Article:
Friday, August 12, 2011

Why The Usual Suspects is a great movie

There's a moment near the end of the movie, when McManus and Keaton are searching the ship for the cocaine, killing everyone they come across.  We're in a long shot through a doorway, looking at McManus as he moves forward through the room.  There's a dog in the room (I think it was some kind of German Shepherd mix although it also had kind of a fuzzy terrier muzzle as well) and at this point you kind of expect McManus, played by Stephen Baldwin, to shoot the dog and keep going, or for it to attack.  But McManus just moves through the room, pets the dog's head for a moment, and keeps going.

That, to me, is art.  Someone, be it the screenwriter or the director or Baldwin himself thought through that scene, which is maybe ten seconds long, and made a decision.  And it makes sense if you think about it.  McManus would totally be a dog person.  He doesn't get along with people at all, but he values loyalty, which the movie has already established through his relationship with Fenster.  He may be a thug, and a thief, and a ruthless killer, but he's also a sniper, which lends itself to a certain economy of violence, and a man like that doesn't shoot the dog if he doesn't have to.  (Hockney shoots the dog if he walks through that room, I think.  Keaton ignores it.)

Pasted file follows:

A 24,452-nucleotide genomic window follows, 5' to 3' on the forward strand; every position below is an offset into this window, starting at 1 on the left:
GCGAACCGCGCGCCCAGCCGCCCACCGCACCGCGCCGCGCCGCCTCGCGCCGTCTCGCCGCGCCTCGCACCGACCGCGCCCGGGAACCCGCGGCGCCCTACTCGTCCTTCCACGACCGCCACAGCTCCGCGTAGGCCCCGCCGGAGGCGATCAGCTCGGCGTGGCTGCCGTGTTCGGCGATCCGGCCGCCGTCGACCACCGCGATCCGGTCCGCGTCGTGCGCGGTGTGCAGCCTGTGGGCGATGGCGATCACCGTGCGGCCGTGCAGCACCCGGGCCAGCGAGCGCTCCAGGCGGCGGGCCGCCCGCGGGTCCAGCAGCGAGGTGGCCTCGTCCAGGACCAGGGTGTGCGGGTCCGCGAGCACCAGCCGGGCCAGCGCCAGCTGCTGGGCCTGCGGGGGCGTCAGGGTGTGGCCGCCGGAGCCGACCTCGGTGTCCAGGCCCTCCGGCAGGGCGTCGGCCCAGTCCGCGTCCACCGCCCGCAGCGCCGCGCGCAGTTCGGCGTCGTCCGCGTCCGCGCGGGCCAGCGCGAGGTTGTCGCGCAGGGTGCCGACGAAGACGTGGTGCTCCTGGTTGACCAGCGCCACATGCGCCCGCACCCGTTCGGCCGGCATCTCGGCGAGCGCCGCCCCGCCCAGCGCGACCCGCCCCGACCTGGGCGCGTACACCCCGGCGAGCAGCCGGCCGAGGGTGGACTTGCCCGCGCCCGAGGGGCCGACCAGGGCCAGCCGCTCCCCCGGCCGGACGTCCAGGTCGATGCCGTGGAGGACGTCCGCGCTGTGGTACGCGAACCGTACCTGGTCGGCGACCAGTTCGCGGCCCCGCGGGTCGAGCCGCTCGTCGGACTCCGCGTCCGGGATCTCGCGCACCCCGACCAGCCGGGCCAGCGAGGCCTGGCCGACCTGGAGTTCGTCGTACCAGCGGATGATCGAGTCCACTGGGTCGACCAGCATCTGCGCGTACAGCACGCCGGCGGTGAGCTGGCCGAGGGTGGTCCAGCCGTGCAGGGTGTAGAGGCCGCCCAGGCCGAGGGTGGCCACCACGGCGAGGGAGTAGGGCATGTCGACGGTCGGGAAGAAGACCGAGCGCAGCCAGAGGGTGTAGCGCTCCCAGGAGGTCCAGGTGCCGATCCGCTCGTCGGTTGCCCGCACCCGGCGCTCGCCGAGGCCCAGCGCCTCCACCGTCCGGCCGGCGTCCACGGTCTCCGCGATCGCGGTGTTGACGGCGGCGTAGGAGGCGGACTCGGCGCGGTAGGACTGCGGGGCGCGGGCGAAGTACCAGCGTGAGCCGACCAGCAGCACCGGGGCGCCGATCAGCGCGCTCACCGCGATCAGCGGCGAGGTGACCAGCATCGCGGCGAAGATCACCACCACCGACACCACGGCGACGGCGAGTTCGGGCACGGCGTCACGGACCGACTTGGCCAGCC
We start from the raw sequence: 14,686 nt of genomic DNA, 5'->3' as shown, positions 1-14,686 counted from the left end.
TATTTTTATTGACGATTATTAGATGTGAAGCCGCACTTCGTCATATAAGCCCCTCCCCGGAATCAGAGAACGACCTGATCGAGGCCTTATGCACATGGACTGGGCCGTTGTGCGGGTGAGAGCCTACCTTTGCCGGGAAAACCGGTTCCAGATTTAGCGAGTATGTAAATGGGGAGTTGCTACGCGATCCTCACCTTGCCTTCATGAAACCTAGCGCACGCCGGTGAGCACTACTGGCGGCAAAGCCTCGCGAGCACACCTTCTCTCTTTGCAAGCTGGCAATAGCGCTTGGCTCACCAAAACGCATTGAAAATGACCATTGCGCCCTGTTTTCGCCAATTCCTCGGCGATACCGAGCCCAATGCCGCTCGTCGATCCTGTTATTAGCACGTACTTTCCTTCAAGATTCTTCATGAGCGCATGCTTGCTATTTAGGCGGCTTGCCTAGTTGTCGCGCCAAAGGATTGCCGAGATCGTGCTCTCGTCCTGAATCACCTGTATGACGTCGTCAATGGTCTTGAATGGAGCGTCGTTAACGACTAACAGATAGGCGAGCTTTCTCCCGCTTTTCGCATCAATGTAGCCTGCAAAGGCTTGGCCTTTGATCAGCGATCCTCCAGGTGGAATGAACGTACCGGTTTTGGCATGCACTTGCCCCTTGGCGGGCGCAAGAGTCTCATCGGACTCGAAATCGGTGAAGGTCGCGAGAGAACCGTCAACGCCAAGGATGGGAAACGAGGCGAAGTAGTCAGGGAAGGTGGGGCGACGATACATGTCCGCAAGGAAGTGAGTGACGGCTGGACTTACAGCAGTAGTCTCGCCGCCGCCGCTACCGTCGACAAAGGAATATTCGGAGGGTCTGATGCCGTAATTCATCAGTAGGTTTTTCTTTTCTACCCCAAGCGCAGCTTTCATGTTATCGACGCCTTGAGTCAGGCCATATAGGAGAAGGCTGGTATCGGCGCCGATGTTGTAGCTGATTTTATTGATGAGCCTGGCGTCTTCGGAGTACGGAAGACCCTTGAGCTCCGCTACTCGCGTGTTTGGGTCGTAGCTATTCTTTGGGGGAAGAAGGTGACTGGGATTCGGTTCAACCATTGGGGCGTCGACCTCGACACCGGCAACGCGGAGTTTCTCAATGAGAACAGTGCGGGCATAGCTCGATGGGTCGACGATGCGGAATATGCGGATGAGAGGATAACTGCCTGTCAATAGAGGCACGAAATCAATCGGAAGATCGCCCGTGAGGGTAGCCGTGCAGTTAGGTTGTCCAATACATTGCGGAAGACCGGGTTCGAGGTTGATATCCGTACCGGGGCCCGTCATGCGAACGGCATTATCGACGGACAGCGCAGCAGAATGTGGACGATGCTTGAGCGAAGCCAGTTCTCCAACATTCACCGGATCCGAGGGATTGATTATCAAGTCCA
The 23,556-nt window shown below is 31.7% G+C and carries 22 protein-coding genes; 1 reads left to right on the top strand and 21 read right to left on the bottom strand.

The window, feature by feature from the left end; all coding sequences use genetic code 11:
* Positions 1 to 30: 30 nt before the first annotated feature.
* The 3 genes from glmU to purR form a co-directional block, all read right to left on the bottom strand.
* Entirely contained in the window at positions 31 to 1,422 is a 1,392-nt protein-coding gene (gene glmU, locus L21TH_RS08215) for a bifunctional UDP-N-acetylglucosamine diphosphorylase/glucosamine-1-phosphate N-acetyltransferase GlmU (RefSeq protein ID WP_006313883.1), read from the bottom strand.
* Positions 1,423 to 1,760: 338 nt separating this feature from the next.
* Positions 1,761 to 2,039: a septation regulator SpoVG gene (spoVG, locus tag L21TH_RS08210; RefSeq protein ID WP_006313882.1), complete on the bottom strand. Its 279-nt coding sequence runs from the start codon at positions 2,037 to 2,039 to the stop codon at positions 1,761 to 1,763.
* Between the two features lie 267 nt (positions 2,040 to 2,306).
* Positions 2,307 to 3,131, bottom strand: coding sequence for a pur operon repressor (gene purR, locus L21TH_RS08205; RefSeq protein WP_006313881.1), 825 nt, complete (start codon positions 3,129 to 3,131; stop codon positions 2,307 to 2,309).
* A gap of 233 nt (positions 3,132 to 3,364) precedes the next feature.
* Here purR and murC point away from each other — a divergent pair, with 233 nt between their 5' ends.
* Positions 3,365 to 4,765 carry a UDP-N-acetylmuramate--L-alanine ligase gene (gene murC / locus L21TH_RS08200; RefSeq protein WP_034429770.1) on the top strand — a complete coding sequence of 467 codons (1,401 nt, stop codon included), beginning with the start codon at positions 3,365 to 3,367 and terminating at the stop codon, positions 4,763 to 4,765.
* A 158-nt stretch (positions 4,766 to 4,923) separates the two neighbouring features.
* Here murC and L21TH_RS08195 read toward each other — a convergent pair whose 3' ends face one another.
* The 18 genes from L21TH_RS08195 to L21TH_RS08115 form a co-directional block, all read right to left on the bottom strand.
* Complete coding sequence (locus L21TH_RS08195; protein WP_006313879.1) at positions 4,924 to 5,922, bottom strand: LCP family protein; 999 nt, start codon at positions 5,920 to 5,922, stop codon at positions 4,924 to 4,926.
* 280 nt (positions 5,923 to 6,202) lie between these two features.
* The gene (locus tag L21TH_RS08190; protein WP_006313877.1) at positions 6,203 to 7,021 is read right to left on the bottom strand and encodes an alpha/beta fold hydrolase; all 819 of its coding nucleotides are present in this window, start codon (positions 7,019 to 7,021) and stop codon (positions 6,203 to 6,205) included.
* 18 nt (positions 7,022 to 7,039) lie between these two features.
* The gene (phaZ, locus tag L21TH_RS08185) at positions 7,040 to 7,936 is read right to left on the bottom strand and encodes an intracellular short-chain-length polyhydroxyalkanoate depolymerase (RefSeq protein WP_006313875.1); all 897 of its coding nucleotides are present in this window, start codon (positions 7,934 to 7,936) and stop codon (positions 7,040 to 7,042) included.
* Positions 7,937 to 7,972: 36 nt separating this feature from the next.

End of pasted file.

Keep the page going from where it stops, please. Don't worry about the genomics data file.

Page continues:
1 comment:

  1. I think you should do a series of post on how subtleties can make movies/shows great in general- think Sherlock.